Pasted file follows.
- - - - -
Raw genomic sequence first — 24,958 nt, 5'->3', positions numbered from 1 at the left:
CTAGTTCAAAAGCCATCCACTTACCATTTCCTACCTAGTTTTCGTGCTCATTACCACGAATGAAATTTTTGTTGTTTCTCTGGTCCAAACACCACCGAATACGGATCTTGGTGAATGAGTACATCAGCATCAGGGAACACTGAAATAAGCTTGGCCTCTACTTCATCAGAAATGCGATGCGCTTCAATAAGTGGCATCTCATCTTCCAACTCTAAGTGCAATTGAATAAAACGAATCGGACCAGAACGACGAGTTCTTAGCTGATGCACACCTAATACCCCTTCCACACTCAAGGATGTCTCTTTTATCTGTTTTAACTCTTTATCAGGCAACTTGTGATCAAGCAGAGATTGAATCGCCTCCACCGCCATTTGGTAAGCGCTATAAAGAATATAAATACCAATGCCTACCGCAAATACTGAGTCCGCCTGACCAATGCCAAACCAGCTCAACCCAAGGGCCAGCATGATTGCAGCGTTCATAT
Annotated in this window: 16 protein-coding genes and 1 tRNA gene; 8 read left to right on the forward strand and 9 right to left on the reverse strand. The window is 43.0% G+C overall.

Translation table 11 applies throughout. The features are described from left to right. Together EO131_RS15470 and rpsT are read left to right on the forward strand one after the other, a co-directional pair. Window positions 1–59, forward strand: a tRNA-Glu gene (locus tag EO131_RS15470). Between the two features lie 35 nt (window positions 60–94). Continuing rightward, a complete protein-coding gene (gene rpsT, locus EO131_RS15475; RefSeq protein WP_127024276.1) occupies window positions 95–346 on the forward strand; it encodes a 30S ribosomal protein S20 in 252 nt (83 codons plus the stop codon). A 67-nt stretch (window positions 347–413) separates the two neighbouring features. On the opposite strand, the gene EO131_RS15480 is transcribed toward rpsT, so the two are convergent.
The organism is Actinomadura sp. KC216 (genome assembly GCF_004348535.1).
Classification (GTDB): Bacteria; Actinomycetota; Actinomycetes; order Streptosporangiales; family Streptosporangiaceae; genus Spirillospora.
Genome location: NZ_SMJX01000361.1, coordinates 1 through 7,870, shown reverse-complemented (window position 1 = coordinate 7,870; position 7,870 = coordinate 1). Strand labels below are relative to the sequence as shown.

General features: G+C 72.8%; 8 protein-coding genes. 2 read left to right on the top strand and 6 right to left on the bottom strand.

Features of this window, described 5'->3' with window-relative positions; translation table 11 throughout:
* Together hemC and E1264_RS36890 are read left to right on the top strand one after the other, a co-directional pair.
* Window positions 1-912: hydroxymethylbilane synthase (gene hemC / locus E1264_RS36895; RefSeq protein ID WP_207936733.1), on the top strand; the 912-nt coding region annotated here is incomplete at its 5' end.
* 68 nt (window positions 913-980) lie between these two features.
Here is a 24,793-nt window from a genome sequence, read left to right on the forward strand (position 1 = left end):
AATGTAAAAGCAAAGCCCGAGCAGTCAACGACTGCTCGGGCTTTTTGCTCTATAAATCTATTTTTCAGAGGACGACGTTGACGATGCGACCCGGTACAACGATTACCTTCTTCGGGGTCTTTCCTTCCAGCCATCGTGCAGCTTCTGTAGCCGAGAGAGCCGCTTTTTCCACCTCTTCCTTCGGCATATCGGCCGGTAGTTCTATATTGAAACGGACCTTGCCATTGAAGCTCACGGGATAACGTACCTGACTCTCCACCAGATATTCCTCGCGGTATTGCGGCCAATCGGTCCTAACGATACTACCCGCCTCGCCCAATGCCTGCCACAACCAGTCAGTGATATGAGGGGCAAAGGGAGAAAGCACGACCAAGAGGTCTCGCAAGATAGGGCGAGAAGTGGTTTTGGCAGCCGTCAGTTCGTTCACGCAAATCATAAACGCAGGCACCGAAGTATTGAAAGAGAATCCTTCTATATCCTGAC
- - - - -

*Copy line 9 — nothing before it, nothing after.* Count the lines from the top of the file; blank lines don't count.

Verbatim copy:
Features of this window, described 5'->3' with window-relative positions; translation table 11 throughout: